Painter Monica Ikegwu originally wanted to be a pediatrician. Instead, when she was 17, her father convinced the Carver High School graduate to apply to MICA, where she is now a senior best known for her arrestingly lifelike portraits of her peers and, frequently, her five siblings. Earlier in 2019, she sold out a solo show at the Los Angeles gallery Band of Vices and in 2020 she will have a show in Baltimore’s City Hall galleries, so it’s safe to say 21-year-old Ikegwu’s career is on the fast track.
In person, Ikegwu is reserved and allows the other person in conversation to draw her out. She found her passion for figure painting in high school and enjoys painting portraits, which she calls “the most interesting part” of the human body. Ikegwu says that she spoke very little before she was 14 and began painting portraits as a way to start having short conversations with people. Last semester at MICA, she focused on studying fabric textures, highlighting jackets, which she feels show some aspect of her subject’s personality or style.
“When I paint people I want to capture the person for who they are, their essence,” she says. “I think people can be represented in clothing.” For this reason, she allows her young subjects to wear their own clothing and pose however they are comfortable. She lights the setup and takes photographs and then paints from the images in her attic studio at home or in her studio at school, one day a week. Ikegwu has also been playing with color, using monochromatic palettes to highlight the contrast between her subjects and their backgrounds.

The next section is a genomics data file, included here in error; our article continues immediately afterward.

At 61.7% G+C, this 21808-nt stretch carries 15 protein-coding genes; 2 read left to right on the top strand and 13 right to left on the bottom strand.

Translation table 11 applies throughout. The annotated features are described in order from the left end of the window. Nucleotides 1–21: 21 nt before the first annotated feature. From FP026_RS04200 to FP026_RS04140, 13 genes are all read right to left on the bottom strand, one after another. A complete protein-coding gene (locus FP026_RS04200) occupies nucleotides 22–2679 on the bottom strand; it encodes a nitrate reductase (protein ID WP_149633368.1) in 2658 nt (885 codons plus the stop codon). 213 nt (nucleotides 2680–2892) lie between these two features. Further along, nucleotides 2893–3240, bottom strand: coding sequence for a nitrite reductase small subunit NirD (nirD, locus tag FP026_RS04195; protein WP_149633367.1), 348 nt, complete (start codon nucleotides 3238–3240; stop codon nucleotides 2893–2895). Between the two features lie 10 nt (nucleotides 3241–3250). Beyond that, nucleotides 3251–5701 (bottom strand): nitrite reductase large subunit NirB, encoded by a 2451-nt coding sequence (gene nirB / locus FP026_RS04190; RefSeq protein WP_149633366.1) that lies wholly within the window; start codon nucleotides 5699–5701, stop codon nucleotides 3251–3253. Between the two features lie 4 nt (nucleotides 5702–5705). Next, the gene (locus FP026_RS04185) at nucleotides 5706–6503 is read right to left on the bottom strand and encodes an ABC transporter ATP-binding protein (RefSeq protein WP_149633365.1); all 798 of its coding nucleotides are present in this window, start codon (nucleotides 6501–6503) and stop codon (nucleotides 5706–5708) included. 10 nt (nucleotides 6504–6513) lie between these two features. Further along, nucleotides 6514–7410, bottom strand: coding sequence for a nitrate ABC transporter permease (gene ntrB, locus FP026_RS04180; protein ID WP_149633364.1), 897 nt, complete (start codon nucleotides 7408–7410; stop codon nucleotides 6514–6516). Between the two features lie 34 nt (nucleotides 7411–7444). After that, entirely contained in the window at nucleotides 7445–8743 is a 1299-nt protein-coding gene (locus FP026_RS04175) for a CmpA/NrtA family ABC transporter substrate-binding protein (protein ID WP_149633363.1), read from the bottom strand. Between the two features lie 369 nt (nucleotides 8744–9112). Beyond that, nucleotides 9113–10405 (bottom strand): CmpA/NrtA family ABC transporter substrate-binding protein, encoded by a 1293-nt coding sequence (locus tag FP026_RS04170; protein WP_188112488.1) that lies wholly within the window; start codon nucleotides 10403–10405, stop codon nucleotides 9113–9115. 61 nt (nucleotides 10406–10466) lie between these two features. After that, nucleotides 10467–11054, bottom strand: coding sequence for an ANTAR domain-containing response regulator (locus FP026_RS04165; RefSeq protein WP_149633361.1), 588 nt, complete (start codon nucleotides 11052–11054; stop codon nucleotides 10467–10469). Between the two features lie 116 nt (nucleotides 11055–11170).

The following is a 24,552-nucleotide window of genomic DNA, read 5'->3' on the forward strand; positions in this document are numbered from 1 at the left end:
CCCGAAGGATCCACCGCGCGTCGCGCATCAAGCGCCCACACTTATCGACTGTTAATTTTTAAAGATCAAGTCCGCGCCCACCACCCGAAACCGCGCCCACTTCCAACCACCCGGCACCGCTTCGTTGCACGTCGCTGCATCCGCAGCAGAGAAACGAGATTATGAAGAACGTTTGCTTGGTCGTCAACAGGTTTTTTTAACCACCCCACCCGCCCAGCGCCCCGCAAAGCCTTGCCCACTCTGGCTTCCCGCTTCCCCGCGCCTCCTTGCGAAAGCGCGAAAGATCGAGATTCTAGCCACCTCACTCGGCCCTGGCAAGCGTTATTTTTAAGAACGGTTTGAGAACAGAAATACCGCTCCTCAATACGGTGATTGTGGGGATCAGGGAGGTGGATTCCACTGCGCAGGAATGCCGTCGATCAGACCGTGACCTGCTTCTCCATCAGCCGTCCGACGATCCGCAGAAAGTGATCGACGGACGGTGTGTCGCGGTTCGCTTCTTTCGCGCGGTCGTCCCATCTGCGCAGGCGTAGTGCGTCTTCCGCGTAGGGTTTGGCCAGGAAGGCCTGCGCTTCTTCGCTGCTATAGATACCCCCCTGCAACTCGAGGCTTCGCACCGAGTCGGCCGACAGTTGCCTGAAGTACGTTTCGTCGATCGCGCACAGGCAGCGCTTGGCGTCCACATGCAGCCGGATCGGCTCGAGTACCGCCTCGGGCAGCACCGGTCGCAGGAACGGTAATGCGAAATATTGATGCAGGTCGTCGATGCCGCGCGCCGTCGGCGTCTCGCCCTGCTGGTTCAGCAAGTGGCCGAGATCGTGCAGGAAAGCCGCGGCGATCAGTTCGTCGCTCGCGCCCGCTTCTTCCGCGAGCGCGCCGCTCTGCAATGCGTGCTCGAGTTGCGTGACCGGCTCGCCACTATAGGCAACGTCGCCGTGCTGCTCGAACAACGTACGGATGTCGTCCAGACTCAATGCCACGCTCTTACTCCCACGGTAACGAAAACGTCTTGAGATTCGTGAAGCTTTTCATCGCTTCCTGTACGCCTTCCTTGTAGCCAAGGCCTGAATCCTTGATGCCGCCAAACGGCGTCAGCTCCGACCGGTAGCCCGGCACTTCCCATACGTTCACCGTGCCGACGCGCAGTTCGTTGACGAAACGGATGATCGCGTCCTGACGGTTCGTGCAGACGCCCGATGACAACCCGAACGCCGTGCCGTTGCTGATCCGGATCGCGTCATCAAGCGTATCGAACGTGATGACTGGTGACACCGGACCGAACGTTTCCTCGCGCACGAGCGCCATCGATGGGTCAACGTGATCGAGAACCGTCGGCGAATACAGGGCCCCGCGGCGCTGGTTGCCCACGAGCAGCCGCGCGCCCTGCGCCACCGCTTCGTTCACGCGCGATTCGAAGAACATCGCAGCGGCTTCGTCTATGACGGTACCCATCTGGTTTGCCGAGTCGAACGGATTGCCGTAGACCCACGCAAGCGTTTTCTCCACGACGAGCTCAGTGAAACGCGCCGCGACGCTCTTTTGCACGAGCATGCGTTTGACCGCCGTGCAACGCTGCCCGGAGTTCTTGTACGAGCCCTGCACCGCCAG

In her portraits, Ikegwu’s goal is to take “ordinary people and make them [into] art in the ordinary clothes that they’re wearing. [The subjects themselves are] nothing special, but then it becomes art.” She is interested in that perceived elevation in status. With her technical skills, it seems Ikegwu could paint anything she wants, but she is interested in painting people because when “you’re painting a person, you feel like you know them but you don’t really know them, you just painted their picture.” At shows, people have come up to her and said that her paintings of her brother look like someone else they know. This excites Ikegwu, who says, “I don’t think you would’ve seen my brother before, but now you can see him.” She’s made him visible.
In our interview, I caught up with Ikegwu about her career so far, doing her sisters’ hair, and the contemporary figure painters who inspire her.